David: Okay, what does that mean? What does that business unit do?
Jason: Yeah, a great question. So as most people know, Ping Intelligence grew up traditionally [as an] identity and access management company. Over the years we've gotten into truly into security and cybersecurity. The play we're making these days is around leveraging intelligence. So things like AI and ML, aggregation of scores and different things to provide both intelligence to APIs which I think we will specifically talk about today. But as you'll see in the near future, things like identities, data, and devices as well, to really bring a full broad spectrum set of security and identity access controls to the enterprise.
David: The digital security issue is making all the major headlines today because so many companies are having these infiltrations and exfiltrations of data. A lot of sensitive information getting out there. Just go into a little brief description of how challenging it is? What are the problems that are truly facing organizations today that they didn't have to deal with before?
Jason: Yeah, well I think there's a few things that really provide some challenges for organizations. First and foremost, you've got to keep the lights on. So a lot of the investment and the resources go to just dealing with keeping existing applications and systems running and up-to-date, and then on top [of that] you've got the growth of things like the API economy. You very well know and the audience here knows, APIs are essentially out of control and Gartner will tell you that by 2020 they'll be the largest attack vector that the bad actors go after.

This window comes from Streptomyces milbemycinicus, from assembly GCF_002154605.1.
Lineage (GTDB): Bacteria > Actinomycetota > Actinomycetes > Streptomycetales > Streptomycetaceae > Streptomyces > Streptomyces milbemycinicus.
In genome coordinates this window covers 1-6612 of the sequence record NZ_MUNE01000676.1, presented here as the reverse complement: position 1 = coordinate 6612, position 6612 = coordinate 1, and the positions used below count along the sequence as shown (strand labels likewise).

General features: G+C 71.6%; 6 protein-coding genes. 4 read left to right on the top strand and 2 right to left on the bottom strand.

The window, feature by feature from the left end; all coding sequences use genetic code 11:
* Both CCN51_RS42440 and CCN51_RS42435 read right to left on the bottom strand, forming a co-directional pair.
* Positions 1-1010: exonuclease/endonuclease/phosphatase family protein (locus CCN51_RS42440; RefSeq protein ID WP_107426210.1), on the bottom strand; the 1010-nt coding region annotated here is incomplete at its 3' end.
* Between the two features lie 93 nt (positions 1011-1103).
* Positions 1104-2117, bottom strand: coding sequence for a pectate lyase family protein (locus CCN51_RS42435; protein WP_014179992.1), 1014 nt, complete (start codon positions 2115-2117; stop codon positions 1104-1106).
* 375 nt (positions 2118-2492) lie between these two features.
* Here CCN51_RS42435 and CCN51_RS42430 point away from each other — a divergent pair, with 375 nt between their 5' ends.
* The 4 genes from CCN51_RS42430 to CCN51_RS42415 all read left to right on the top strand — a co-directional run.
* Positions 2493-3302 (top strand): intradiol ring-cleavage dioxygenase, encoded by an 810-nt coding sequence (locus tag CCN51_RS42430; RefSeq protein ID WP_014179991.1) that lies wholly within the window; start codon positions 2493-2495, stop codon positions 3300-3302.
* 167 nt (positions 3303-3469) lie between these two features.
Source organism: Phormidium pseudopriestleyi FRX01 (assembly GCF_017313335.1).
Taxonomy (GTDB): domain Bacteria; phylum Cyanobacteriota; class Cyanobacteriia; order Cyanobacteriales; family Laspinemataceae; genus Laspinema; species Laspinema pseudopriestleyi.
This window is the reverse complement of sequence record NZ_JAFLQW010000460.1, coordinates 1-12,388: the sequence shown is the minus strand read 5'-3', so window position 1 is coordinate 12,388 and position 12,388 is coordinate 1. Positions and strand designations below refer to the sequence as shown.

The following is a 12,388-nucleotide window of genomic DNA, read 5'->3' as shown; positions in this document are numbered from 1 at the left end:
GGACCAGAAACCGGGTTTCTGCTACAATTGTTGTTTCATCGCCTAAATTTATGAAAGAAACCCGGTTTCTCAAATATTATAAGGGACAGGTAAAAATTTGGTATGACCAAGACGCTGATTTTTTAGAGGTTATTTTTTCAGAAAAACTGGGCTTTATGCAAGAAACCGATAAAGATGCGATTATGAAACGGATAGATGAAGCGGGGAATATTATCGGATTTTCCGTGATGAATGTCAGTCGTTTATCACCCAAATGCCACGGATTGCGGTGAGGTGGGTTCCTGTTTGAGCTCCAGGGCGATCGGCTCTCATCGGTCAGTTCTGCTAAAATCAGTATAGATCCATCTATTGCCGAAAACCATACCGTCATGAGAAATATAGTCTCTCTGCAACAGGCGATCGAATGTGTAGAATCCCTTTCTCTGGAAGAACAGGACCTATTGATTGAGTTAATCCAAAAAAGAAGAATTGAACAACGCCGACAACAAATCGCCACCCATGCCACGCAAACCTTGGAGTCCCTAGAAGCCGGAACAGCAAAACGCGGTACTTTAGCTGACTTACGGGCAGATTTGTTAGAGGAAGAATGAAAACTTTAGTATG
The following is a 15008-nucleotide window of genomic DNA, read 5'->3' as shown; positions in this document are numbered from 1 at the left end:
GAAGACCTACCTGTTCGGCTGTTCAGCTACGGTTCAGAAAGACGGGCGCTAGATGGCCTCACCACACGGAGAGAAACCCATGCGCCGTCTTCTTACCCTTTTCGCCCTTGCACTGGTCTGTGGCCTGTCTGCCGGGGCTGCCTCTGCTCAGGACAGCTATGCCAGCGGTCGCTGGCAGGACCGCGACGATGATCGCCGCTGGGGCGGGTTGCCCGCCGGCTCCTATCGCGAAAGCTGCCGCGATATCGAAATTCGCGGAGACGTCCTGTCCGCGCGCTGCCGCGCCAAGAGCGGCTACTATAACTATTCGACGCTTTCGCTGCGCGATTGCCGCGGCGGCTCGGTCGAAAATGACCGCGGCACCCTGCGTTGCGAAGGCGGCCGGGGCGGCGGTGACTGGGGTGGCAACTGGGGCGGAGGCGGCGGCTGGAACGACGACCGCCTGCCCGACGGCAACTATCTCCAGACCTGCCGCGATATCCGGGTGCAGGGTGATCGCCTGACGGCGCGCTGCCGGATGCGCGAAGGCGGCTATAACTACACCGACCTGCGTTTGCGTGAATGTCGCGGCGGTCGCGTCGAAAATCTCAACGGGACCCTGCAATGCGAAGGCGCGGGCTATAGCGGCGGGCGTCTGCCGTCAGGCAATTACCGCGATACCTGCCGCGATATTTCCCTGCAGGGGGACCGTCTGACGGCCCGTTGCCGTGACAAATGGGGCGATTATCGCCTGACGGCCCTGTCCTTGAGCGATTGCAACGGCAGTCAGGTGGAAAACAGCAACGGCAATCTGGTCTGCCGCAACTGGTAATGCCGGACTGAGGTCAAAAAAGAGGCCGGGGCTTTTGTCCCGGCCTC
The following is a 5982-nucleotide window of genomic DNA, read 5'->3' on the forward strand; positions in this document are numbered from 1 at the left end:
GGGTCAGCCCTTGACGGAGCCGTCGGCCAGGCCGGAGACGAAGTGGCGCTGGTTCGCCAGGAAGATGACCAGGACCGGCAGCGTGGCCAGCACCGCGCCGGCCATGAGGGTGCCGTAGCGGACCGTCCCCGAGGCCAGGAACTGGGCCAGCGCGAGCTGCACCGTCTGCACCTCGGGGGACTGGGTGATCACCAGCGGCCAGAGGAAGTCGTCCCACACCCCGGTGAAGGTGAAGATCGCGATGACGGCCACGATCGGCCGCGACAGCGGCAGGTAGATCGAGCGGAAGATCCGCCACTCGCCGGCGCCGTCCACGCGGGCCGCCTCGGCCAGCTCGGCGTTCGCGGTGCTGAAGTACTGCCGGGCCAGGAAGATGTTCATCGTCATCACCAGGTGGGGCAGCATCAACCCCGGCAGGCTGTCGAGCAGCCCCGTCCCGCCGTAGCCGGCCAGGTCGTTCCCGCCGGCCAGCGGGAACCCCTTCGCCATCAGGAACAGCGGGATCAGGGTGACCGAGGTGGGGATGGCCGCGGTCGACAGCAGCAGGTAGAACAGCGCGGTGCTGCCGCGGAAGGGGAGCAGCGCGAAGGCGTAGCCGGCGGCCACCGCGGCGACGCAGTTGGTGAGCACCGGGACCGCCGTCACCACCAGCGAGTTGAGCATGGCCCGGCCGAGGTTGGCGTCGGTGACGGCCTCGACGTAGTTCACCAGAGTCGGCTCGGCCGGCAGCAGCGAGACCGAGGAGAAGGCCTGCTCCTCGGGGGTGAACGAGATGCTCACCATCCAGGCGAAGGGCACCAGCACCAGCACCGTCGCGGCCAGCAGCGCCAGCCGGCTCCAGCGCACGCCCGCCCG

So I think it's a little bit of a reactive posture by most enterprises. We go and talk to them, that they're just trying to keep their heads above water, and then react to the specific problems that they face. A lot of it, you know security unfortunately whether it's with APIs or other systems is not getting the funding and the resources that they truly need to really help protect and defend an enterprise.
David: What are the threats? How are they different today than they were before? I mean because we've been dealing with digital security problems forever. How does the use of the APIs I guess for example change the nature of the threat?
Jason: Yeah, so the nature of the threat is interesting. So we're actually seeing that there's actually more misuses and abuses. In other words, actors with valid credentials getting access to systems and just doing the wrong things in a lot of cases. Not necessarily not meant to do something negative or in a bad way. But just misusing systems. So a developer develops an API that gives people access to some collection of data or some proprietary algorithm or something, and their leveraging that thing kind of above and beyond the [intended] use.